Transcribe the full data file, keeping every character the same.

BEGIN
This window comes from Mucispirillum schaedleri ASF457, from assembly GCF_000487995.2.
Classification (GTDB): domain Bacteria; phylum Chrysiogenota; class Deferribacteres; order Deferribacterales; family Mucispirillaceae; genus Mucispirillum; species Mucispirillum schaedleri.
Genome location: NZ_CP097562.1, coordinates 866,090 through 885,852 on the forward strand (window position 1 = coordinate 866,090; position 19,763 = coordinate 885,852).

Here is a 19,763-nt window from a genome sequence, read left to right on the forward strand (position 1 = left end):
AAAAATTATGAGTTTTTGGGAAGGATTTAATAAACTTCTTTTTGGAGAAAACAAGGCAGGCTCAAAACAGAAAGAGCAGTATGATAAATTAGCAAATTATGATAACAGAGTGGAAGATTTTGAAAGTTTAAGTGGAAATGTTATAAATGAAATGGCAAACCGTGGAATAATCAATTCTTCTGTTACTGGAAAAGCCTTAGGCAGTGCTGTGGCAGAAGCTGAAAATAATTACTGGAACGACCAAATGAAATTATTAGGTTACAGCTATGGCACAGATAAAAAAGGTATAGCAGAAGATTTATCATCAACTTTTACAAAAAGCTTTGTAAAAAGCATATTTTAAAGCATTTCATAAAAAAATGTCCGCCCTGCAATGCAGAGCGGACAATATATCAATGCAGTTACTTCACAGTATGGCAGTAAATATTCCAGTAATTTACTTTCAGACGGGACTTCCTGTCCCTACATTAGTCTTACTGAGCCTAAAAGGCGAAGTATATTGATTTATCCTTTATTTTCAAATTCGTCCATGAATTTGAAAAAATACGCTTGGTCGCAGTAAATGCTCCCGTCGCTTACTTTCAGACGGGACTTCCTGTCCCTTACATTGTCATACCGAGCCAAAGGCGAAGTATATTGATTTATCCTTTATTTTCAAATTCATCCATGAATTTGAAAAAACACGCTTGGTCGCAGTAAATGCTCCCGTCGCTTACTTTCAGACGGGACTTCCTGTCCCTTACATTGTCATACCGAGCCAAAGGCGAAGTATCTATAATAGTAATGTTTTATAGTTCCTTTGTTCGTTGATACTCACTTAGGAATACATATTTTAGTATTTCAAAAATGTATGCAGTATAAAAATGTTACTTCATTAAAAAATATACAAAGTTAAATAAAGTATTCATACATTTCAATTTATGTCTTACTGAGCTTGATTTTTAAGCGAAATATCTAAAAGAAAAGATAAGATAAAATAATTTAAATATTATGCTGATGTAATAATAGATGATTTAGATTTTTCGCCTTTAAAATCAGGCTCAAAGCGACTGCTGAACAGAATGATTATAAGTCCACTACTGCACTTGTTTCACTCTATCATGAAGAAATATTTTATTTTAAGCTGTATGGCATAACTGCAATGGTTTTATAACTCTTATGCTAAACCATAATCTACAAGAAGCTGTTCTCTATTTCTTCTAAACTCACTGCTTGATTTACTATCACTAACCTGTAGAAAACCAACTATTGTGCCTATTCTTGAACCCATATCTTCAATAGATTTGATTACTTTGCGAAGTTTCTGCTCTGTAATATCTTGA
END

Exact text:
This window comes from Mucispirillum schaedleri ASF457, from assembly GCF_000487995.2.
Classification (GTDB): domain Bacteria; phylum Chrysiogenota; class Deferribacteres; order Deferribacterales; family Mucispirillaceae; genus Mucispirillum; species Mucispirillum schaedleri.
Genome location: NZ_CP097562.1, coordinates 866,090 through 885,852 on the forward strand (window position 1 = coordinate 866,090; position 19,763 = coordinate 885,852).

Here is a 19,763-nt window from a genome sequence, read left to right on the forward strand (position 1 = left end):
AAAAATTATGAGTTTTTGGGAAGGATTTAATAAACTTCTTTTTGGAGAAAACAAGGCAGGCTCAAAACAGAAAGAGCAGTATGATAAATTAGCAAATTATGATAACAGAGTGGAAGATTTTGAAAGTTTAAGTGGAAATGTTATAAATGAAATGGCAAACCGTGGAATAATCAATTCTTCTGTTACTGGAAAAGCCTTAGGCAGTGCTGTGGCAGAAGCTGAAAATAATTACTGGAACGACCAAATGAAATTATTAGGTTACAGCTATGGCACAGATAAAAAAGGTATAGCAGAAGATTTATCATCAACTTTTACAAAAAGCTTTGTAAAAAGCATATTTTAAAGCATTTCATAAAAAAATGTCCGCCCTGCAATGCAGAGCGGACAATATATCAATGCAGTTACTTCACAGTATGGCAGTAAATATTCCAGTAATTTACTTTCAGACGGGACTTCCTGTCCCTACATTAGTCTTACTGAGCCTAAAAGGCGAAGTATATTGATTTATCCTTTATTTTCAAATTCGTCCATGAATTTGAAAAAATACGCTTGGTCGCAGTAAATGCTCCCGTCGCTTACTTTCAGACGGGACTTCCTGTCCCTTACATTGTCATACCGAGCCAAAGGCGAAGTATATTGATTTATCCTTTATTTTCAAATTCATCCATGAATTTGAAAAAACACGCTTGGTCGCAGTAAATGCTCCCGTCGCTTACTTTCAGACGGGACTTCCTGTCCCTTACATTGTCATACCGAGCCAAAGGCGAAGTATCTATAATAGTAATGTTTTATAGTTCCTTTGTTCGTTGATACTCACTTAGGAATACATATTTTAGTATTTCAAAAATGTATGCAGTATAAAAATGTTACTTCATTAAAAAATATACAAAGTTAAATAAAGTATTCATACATTTCAATTTATGTCTTACTGAGCTTGATTTTTAAGCGAAATATCTAAAAGAAAAGATAAGATAAAATAATTTAAATATTATGCTGATGTAATAATAGATGATTTAGATTTTTCGCCTTTAAAATCAGGCTCAAAGCGACTGCTGAACAGAATGATTATAAGTCCACTACTGCACTTGTTTCACTCTATCATGAAGAAATATTTTATTTTAAGCTGTATGGCATAACTGCAATGGTTTTATAACTCTTATGCTAAACCATAATCTACAAGAAGCTGTTCTCTATTTCTTCTAAACTCACTGCTTGATTTACTATCACTAACCTGTAGAAAACCAACTATTGTGCCTATTCTTGAACCCATATCTTCAATAGATTTGATTACTTTGCGAAGTTTCTGCTCTGTAATATCTTGA